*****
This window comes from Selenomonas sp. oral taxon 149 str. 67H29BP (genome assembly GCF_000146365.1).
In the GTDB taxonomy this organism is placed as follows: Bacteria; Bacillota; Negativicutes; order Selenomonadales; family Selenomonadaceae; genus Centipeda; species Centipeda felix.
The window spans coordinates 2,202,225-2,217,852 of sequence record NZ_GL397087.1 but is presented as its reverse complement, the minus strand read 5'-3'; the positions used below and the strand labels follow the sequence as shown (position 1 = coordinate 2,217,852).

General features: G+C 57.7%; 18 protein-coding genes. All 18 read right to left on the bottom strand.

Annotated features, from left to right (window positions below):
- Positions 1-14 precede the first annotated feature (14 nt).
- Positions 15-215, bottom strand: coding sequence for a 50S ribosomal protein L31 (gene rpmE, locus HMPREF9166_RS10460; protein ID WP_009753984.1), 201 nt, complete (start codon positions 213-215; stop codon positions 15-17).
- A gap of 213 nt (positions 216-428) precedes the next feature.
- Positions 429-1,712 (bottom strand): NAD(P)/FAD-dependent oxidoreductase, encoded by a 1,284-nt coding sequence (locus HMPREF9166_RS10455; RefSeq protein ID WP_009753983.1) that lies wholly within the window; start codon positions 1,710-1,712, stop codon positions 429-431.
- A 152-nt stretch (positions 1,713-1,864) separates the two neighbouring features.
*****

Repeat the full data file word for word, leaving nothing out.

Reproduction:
This window comes from Selenomonas sp. oral taxon 149 str. 67H29BP (genome assembly GCF_000146365.1).
In the GTDB taxonomy this organism is placed as follows: Bacteria; Bacillota; Negativicutes; order Selenomonadales; family Selenomonadaceae; genus Centipeda; species Centipeda felix.
The window spans coordinates 2,202,225-2,217,852 of sequence record NZ_GL397087.1 but is presented as its reverse complement, the minus strand read 5'-3'; the positions used below and the strand labels follow the sequence as shown (position 1 = coordinate 2,217,852).

General features: G+C 57.7%; 18 protein-coding genes. All 18 read right to left on the bottom strand.

Annotated features, from left to right (window positions below):
- Positions 1-14 precede the first annotated feature (14 nt).
- Positions 15-215, bottom strand: coding sequence for a 50S ribosomal protein L31 (gene rpmE, locus HMPREF9166_RS10460; protein ID WP_009753984.1), 201 nt, complete (start codon positions 213-215; stop codon positions 15-17).
- A gap of 213 nt (positions 216-428) precedes the next feature.
- Positions 429-1,712 (bottom strand): NAD(P)/FAD-dependent oxidoreductase, encoded by a 1,284-nt coding sequence (locus HMPREF9166_RS10455; RefSeq protein ID WP_009753983.1) that lies wholly within the window; start codon positions 1,710-1,712, stop codon positions 429-431.
- A 152-nt stretch (positions 1,713-1,864) separates the two neighbouring features.